Faculty News

George Noblit receives 2007 AESA Critics’ Choice Award

George Noblit, Joseph R. Neikirk Distinguished Professor of the Sociology of Education, received the 2007 American Educational Studies Association (AESA) Critics’ Choice Award for his book titled Late to Class: Social Class and Schooling in the New Economy.  Part of the SUNY series on Power, Social Identity and Education, the book presents theoretical, empirical and pedagogical perspectives on social class and schooling in the United States. Professor Noblit co-edited the book with Jane A. Van Galen, who received her Ph.D. in the sociology of education from the School in 1986 and is now a faculty member at the University of Washington at Bothell.

“Anyone who reads this volume will find it difficult to deny the many ways in which class can shape and be shaped by the experiences of children in schools. This is a groundbreaking book,” says Cynthia Gerstl-Pepin, coauthor of Re-framing Educational Politics for Social Justice.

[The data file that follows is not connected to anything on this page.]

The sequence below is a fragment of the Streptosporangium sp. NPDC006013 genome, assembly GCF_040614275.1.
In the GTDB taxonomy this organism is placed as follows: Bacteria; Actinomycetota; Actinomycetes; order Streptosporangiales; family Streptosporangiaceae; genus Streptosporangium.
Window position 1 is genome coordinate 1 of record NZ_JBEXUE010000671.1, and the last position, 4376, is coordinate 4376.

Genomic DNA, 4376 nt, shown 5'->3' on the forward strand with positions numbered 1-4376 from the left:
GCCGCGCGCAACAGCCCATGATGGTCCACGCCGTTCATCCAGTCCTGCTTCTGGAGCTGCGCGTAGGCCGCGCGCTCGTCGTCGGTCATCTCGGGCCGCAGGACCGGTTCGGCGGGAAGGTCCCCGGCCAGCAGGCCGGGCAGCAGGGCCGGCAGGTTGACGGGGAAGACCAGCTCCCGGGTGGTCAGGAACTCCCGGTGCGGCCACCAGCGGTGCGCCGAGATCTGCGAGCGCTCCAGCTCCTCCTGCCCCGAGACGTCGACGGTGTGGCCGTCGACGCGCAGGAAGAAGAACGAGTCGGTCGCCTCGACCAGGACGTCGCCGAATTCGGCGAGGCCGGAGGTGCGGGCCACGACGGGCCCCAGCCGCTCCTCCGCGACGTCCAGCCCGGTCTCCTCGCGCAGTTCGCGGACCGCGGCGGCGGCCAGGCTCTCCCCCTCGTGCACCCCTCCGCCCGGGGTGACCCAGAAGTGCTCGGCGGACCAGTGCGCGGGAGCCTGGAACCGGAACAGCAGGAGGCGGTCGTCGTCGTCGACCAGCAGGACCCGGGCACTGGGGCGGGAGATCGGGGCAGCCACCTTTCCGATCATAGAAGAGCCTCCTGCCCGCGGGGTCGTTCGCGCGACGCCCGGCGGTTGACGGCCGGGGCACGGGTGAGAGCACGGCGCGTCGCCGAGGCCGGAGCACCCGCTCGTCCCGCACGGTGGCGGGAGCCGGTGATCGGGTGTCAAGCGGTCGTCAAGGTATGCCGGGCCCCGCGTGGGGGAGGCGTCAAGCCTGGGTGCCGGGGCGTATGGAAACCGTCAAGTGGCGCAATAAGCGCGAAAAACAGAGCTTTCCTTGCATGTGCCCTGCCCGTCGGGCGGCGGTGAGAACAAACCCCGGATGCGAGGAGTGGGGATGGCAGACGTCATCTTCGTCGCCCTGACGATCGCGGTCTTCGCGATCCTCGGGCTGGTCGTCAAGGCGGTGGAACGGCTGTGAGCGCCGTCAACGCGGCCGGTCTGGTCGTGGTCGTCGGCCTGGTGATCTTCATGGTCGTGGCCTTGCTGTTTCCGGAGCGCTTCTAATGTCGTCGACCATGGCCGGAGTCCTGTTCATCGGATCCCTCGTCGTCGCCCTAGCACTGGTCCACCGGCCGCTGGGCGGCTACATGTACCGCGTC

Basing their analyses on the intersections of class, ethnicity, gender, geography and schooling, the two professors examine the educational experiences of poor, working class and middle class students against the backdrop of complicated class stratification in a shifting global economy. 

Noblit is chair of Culture, Curriculum and Change in the School. He earned his doctoral and master’s degrees from the University of Oregon and his baccalaureate degree from Hiram College in Hiram College, Ohio.

The AESA was established in 1968 as an international learned society for students, teachers, research scholars and administrators who share an interest in the foundations of education.  The society is comprised primarily of college and university professors who teach and conduct research in the field of education utilizing one or more of the liberal arts disciplines, including but not limited to philosophy, history, sociology and anthropology. The role of AESA is to provide a cross-disciplinary forum wherein scholars gather to exchange and debate ideas generated from the liberal arts fields.